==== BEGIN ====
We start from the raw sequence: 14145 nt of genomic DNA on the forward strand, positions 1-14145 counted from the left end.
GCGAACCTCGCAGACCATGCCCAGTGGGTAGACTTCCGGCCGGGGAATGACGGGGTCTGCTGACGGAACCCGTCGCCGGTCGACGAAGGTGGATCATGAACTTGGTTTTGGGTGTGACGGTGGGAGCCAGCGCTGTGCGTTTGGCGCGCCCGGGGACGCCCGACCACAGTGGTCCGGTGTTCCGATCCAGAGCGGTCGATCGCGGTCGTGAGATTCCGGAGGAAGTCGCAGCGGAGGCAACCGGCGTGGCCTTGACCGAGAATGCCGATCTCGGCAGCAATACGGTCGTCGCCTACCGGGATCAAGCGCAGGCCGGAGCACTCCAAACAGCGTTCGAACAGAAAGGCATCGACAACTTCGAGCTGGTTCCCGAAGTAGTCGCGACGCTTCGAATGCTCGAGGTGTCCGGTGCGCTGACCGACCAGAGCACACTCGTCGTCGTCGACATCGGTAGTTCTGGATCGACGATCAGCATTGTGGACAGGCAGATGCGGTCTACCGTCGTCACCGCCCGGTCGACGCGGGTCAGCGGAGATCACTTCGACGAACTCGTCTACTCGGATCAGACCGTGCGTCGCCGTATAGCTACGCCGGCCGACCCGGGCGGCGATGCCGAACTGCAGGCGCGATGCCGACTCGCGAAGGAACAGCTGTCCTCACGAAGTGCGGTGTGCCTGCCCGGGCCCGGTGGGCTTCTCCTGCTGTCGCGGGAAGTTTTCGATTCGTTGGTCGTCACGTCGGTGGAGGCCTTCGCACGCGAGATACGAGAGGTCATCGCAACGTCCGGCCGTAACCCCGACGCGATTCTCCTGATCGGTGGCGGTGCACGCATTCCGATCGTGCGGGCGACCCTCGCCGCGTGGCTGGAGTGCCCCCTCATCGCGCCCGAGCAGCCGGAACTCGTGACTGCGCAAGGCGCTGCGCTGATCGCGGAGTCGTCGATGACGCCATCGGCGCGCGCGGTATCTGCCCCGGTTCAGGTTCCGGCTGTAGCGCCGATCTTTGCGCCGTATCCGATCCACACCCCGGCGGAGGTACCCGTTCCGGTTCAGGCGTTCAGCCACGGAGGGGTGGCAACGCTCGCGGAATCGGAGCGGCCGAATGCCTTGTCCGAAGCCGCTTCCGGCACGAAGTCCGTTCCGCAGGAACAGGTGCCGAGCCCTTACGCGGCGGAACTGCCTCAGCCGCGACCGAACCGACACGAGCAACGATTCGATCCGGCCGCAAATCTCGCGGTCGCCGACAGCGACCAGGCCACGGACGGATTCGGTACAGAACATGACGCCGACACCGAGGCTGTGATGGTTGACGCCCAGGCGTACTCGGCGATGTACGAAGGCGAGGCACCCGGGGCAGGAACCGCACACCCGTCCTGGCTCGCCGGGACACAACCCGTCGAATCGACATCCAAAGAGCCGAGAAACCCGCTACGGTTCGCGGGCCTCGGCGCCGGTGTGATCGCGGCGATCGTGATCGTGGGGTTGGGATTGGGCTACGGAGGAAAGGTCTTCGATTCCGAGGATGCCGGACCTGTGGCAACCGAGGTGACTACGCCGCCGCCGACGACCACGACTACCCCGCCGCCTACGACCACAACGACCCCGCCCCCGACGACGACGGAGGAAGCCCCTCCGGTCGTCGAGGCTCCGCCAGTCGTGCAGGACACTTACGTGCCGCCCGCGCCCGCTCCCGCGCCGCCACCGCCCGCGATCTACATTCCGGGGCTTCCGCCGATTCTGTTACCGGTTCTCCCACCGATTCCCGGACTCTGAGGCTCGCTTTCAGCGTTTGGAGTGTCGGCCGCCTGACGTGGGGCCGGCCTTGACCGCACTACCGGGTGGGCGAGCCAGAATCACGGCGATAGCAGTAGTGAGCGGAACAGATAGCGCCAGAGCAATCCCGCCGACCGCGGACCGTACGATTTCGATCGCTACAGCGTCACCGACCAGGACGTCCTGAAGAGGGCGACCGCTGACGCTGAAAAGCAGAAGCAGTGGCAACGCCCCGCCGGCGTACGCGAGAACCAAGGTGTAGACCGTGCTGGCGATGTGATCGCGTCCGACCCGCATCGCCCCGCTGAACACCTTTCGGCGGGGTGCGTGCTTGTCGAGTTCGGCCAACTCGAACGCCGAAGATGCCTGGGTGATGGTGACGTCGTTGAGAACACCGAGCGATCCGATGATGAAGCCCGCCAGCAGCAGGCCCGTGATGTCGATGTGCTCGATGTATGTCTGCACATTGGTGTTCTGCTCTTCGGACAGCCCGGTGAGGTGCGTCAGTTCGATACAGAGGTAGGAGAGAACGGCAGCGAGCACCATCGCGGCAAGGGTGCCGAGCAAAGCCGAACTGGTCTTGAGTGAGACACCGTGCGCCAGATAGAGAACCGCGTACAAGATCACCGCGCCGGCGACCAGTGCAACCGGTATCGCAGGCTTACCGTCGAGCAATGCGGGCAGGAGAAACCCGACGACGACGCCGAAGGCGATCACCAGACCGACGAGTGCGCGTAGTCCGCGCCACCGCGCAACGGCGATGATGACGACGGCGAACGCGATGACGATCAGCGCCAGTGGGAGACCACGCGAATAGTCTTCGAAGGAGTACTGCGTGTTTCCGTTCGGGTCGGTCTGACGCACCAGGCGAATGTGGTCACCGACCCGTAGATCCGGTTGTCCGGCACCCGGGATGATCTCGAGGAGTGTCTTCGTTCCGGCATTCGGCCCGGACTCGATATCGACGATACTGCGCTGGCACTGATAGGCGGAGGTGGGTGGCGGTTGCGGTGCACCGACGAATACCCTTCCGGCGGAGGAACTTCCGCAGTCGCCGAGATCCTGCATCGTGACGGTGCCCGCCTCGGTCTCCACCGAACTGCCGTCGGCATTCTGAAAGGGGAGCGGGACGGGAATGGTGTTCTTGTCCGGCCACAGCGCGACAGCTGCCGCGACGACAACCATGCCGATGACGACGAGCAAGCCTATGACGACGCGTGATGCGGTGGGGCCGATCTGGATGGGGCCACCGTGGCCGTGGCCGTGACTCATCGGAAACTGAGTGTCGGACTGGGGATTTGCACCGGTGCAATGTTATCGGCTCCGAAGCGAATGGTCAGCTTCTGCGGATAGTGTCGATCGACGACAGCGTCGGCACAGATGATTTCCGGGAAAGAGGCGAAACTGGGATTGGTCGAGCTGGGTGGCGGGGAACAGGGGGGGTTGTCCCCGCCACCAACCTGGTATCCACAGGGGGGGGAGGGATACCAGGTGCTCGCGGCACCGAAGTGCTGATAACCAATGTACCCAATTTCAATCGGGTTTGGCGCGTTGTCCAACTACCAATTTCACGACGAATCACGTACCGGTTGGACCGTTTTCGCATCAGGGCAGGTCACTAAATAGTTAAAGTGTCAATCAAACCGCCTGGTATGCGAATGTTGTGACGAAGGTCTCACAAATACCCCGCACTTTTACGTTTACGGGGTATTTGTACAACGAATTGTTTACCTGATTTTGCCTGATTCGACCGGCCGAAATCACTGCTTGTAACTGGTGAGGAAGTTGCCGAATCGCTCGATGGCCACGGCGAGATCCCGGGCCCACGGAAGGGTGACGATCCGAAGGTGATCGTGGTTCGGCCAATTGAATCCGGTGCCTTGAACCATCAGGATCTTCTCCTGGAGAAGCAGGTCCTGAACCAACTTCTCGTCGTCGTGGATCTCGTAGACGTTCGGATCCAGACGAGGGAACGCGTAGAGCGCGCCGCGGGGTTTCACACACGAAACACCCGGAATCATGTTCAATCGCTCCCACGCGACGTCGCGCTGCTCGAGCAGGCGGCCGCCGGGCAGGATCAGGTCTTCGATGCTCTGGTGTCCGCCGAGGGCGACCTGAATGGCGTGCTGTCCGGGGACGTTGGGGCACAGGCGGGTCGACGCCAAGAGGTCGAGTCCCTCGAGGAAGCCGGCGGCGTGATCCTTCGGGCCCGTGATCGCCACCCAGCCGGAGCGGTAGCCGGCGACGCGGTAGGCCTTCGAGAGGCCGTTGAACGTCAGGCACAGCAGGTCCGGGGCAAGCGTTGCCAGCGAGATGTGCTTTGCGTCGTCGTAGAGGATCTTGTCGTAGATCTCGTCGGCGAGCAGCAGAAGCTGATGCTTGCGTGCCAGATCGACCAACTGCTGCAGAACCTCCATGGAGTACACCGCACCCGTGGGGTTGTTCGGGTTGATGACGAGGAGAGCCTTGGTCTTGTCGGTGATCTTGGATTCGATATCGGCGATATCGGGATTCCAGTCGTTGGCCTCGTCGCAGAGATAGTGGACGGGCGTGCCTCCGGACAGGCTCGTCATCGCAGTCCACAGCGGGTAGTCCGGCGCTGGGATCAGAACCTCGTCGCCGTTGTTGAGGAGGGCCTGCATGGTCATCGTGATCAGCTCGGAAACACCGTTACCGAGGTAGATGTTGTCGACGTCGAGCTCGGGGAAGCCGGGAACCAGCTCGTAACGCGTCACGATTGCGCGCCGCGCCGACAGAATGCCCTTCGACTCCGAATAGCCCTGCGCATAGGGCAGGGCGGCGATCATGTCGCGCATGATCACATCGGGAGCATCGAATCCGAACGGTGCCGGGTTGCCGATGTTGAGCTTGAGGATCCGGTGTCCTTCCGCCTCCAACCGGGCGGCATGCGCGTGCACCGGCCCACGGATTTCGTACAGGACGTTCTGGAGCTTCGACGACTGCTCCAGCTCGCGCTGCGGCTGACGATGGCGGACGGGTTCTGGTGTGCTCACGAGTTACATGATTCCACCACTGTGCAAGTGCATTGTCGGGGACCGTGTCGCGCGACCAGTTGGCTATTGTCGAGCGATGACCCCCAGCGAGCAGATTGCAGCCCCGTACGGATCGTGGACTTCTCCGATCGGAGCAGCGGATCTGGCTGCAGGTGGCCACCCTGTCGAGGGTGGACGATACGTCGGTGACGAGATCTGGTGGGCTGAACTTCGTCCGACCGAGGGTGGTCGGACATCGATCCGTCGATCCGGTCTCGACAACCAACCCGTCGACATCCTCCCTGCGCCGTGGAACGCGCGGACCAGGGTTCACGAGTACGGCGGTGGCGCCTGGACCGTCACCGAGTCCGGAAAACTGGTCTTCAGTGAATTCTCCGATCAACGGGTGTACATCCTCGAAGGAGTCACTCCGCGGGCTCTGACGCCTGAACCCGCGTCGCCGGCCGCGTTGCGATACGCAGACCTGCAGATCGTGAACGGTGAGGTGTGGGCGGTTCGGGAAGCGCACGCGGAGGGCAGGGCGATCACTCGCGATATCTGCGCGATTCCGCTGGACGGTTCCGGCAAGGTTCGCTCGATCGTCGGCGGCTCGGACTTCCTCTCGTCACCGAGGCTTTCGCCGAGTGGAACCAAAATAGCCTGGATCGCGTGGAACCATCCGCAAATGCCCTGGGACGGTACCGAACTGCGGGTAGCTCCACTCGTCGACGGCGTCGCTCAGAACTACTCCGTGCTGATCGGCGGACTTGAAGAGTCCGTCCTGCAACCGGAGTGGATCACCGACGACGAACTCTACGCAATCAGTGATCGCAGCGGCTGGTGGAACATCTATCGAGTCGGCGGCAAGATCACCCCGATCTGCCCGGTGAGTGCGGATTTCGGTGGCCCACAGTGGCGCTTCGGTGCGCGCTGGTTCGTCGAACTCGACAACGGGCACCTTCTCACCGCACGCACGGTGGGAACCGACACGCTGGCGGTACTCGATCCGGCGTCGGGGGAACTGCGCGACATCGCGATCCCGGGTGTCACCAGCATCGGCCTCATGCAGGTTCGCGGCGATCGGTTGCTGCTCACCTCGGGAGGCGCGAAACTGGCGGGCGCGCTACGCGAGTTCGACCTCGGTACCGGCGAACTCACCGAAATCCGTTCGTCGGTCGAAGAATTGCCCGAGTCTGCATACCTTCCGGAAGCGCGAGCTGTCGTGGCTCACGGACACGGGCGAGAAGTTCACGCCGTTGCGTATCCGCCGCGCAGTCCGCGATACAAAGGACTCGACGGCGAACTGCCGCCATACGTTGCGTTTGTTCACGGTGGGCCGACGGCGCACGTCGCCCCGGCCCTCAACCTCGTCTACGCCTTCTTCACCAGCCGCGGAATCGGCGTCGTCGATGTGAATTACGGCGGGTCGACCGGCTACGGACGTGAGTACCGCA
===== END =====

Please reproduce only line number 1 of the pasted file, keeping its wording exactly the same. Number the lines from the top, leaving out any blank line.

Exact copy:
We start from the raw sequence: 14145 nt of genomic DNA on the forward strand, positions 1-14145 counted from the left end.